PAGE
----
REVIEW: Magic Goes Wrong, Birmingham Hippodrome

Mischief Theatre is at it again. With two shows currently on the road, the award-winning comedic production company is back in Birmingham for the second time this month, this time causing mayhem at Birmingham Hippodrome.

AD: Press night / gifted tickets

⭐️ ⭐️ ⭐️ ⭐️

Those familiar with the work of Mischief will know what they’re setting themselves up for when you go to see one of the Oliver Award-winning performances – everything that should go right goes wrong in a brilliantly chaotic and well-organised way.

Just a week after I’d seen Mischief’s smash-hit debut The Play That Goes Wrong over at The Alexandra, I was back for my next instalment in the company’s ever-growing catalogue for the UK tour of Magic Goes Wrong.

The show’s concept itself is easy enough to follow; the Disasters in Magic Charity Fundraiser is hoping to make some serious money, the only problem is all of the acts have a reputation for things not going quite to plan. As each act takes to the stage all hell breaks loose.

True to form in keeping with the rest of the ‘Goes Wrong’ series, members of the cast are out and about before the show’s officially started by wreaking havoc amongst audience members, somewhat a staple to Mischief’s approach to a new breed of theatre. It’s something that I’ve grown accustomed to since my first encounter with Mischief, and it’s even funnier if you get involved.

Much like its predecessors, Magic Goes Wrong has enjoyed has soaked up a wealth of success across both the UK and US, raking in audience members to come and experience a magic show like never before – and it is a magic real show, honestly!

A dream collaboration, Magic Goes Wrong sees Mischief join forces with the legendary Penn & Teller. A match made in theatrical comedy heaven, some might say. The show blends head-scratching magic tricks together with the Wrong Boys brilliant comedic timing and impressive improvisation from a stellar cast.

Every part of me wanted to love it, but something didn’t quite hit the mark this time around. Don’t get me wrong, a vast majority of the audience loved it and were seen wiping tears of laughter away from their eyes, but I couldn’t help but feel like it was missing something.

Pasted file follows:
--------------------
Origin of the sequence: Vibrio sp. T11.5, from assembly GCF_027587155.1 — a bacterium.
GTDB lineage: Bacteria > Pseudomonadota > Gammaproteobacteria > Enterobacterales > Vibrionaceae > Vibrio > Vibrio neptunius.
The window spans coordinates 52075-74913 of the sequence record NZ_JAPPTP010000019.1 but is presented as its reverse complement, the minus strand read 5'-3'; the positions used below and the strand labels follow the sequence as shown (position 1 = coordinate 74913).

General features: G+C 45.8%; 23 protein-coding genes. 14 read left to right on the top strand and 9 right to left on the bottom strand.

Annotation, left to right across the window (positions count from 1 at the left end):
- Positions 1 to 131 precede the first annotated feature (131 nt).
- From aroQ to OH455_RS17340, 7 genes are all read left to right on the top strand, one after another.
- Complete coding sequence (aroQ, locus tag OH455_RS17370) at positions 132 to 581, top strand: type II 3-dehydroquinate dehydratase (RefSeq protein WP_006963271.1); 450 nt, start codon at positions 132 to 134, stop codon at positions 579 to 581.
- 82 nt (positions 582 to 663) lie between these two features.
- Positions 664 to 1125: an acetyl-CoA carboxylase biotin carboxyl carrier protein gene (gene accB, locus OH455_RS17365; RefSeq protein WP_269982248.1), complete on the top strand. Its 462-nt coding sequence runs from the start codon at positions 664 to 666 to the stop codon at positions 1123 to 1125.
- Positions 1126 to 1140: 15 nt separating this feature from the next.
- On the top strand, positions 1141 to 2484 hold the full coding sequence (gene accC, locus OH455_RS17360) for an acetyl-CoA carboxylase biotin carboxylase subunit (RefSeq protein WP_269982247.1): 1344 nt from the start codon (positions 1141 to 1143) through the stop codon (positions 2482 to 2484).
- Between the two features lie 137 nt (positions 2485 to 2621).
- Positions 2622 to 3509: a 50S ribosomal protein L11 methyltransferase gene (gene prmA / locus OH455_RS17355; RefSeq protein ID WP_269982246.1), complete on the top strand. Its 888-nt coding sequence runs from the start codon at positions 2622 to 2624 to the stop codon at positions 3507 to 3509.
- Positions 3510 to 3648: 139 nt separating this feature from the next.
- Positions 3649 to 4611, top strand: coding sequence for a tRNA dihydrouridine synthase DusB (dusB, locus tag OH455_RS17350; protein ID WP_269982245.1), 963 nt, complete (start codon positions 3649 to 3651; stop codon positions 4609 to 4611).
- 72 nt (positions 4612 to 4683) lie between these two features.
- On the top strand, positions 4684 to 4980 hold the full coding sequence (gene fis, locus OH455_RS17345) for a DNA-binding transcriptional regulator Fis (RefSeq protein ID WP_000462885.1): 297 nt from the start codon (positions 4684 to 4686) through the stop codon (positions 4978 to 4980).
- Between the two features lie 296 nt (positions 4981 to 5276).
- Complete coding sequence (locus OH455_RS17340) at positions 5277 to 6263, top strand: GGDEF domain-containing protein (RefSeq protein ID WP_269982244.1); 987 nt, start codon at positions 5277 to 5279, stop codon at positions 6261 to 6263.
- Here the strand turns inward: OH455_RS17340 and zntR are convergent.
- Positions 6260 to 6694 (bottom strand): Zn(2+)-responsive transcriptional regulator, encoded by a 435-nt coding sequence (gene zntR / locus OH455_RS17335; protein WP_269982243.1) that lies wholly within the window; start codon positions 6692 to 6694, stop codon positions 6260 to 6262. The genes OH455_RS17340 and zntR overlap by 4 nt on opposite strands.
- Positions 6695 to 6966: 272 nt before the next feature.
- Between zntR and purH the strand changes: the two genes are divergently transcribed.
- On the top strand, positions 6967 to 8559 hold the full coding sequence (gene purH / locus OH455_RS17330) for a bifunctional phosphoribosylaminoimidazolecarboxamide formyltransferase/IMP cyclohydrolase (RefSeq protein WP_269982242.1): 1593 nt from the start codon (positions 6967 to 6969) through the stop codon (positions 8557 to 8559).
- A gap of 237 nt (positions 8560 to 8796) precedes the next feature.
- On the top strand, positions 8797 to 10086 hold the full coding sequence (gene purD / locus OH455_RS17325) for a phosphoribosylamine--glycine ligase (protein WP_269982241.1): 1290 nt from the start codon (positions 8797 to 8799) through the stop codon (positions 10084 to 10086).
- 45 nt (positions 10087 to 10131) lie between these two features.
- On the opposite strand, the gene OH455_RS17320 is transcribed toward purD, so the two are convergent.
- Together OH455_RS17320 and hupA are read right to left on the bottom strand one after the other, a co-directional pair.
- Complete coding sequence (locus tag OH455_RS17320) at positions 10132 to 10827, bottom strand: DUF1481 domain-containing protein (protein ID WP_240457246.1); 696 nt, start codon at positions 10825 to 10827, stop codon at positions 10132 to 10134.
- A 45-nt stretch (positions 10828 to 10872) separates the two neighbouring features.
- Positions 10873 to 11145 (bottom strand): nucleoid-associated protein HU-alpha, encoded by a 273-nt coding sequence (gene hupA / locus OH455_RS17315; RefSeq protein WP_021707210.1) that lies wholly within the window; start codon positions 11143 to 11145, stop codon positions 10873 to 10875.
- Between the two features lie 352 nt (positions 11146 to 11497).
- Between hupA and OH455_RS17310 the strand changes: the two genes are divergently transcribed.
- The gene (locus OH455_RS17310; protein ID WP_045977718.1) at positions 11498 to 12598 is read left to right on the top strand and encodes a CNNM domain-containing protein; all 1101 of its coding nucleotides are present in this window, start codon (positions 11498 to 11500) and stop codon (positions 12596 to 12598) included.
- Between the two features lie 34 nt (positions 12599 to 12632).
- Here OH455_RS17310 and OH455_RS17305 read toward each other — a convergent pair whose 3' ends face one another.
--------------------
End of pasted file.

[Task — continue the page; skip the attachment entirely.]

Magic Goes Wrong. Credit Pamela Raith Photography

There are plenty of blunders – things falling down, handles falling off, a bear on the loose, a cameo appearance from Derren Brown, but Magic is a little more injury-based than what I’ve come to expect from Mischief shows, which makes me think it might not be as appropriate for young audience members.

On previous visits to Mischief shows the set has been fairly simple – The Play That Goes Wrong being a solid example, yet Magic has come out all guns blazing, and in some ways I think it almost gives you too much to focus on and almost distracts from the brilliantly written script and skilful improve.

Magic is still jam-packed with organised chaos, and I can appreciate the amount of sheer work and talent that it takes to write and perform something where everything needs to go wrong in order to go right.

Parts of the show were pure genius too. The use of select lettered lights in the set turning off to spell unfortunate and hilarious phrases was a stroke of pure genius, and some of the magic tricks were nothing short of what you’d expect to see in a world-class magic show, but lining Magic up against the rest of Mischief’s portfolio, for me, it sits in the midfield.

I have no doubt that anyone who buys a ticket to the most frantic magic show in town will find something to laugh about, but I think I’ll stick to The Cornley Drama Society and its manic plays, which will always hold the top spot as Mischief’s best work.

Magic Goes Wrong runs at Birmingham Hippodrome until Sunday, May 29. Click here to book tickets.

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